I got to see some baby alligators with mom. Unlike most reptiles, mother alligators actively take care of their young after they are born.

Mother alligator with her young.
Baby alligator. They have yellow markings when they are young but they will fade as they age.

Splish Splash, Taking a Bath

Male eastern bluebird (Sialis sialis) taking a bath.

I’ve been healing nicely after my surgery to have cancer removed from my face. I stayed home most of the first week and tried to organize my photos. I made great progress. We had a particularly nice sunrise at the beginning of this week, so I put on my long sleeve shirt, long pants, and snake boots and walked out to the marsh to get a picture. Regis made a nice path for me to do this, so it wasn’t too bad. The mosquitos managed to get through my shirt and suck a couple pints of blood out of me while I watched the sunrise. At one point, I heard a rustle behind me and turned to see a possum. The possum didn’t seem disturbed that I was there and just kept about its business.

Sunrise over the marsh in St. Augustine, Florida.

Regis noticed a lot of activity at the bird bath later in the day. He counted at least 8 bluebirds coming and going and got several pictures.

Female eastern bluebird (Sialis sialis).
Male and female eastern bluebird taking baths.
Male eastern bluebird drinking.

Shortly afterwards, he saw a bald eagle flying over the house and got this picture after it landed in a tree down the street.

American bald eagle near our house in St. Augustine, Florida.

Hanging around the house all week was productive but I got antsy. We decided to go camping in Stark, Florida which is about 25 miles north of Gainesville. That will be covered in the next two posts.

Female eastern bluebird bathing.

NANPA Blog Post

Three juvenile double-crested cormorants (Phalacrocorax auritus) standing on a log on the Silver River in Florida.

I wrote a blog post for the North American Nature Photographers Association that came out today entitled: “A Favorite Place to Photograph Wildlife: The Silver River in Florida”. It can be seen here.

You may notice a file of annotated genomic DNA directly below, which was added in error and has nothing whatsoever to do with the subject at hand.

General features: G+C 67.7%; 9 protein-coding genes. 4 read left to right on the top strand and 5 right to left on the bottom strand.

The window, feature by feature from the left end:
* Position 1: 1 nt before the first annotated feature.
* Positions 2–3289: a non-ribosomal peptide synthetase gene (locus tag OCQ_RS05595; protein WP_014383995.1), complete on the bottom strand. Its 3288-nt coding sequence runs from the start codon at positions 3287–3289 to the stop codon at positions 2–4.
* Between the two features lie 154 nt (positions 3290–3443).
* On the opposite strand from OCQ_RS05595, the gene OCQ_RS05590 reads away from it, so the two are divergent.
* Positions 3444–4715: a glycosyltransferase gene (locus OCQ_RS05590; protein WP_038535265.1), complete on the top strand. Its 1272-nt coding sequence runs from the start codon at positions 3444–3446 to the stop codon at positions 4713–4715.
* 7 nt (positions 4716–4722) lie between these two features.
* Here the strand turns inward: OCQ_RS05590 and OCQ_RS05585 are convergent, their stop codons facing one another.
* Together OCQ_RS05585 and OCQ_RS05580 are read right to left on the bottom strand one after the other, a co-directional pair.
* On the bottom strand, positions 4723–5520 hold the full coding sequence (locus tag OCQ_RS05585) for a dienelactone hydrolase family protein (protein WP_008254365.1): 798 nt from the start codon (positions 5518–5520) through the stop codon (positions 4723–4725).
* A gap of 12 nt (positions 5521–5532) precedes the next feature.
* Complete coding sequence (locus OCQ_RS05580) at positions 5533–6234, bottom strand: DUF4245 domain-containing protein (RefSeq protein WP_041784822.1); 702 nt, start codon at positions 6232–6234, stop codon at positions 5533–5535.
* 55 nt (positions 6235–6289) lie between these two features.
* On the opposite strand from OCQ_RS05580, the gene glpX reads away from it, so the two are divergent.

The Gifts of the Day: Where’s Dart?

We just published our second book The Gifts of the Day: Where’s Dart?

The eBook and paperback versions are available on lulu.com.

The book is an adaptation of travel blogs we posted on landrtravels.com while making this journey.  On seventeen occasions, we placed Dart, our blue-merle sheltie, in or near a national park, took a picture and asked our readers to guess where he was located.  We and our readers had fun with that, so we included those pictures in this book.  Dart gets around!

Book Description: Linda and Regis believe that life brings gifts every day. A gift could be seeing swallow-tailed kites as they gather in large numbers before their journey to South America, enjoying a pleasant rain, watching Native Americans dance at a powwow or viewing salmon jumping over waterfalls on their journey upstream. While traveling and camping around the United States, they keep their eyes, ears and minds open looking for those gifts. In this second year of travel, they exchanged their truck and 5th wheel camper for a motorhome and a Jeep Cherokee and went from St. Augustine, Florida to Seattle, Washington and back during the summer of 2016. This book, with over 100 photographs, is about their journey.

Route of our 2016 Adventure. Campgrounds are listed in the book.

Sups and Pups

Dog surfing.

The Guy Harvey Resort in St. Augustine, Florida sponsored a Sups and Pups event today which was a dog surfing contest to benefit K9s for Warriors. Dart would never do this.

My favorite was this young man bonding with his dog while waiting their turn.

Young man and his canine surfer friend.
Young man and his canine surfer friend.
Dog successfully surfing.
The end of a successful surf.
This pup is getting a little help from his friend.

I walked the beach in Anastasia State Park with a friend earlier this week and saw this sailboat that unfortunately did not make it successfully through the inlet.

My friend checking out a beached sailboat.

Momma Squirrel

Squirrel carrying her baby up a tree to her newly made nest.

Yesterday, Regis noticed a squirrel frantically making a nest during the day. Later in the afternoon, he saw a squirrel running across the back of the yard with what looked like a boa around its neck. He realized it was a squirrel carrying a baby squirrel in its mouth. He watched the squirrel deposit her baby in the new nest and then return in the direction she came. Regis figured she was getting another baby so he got the camera ready and was able to capture a picture of the mother squirrel climbing the tree with the baby to the new nest.

This morning, she was back at it and took at least two more babies into the nest. It was my turn to get the photograph.

Squirrel carrying another baby to the nest.
After the mother got the one baby to the nest, she stopped to watch me take her picture while her little ones climbed all over her. Very cute!

What a gift!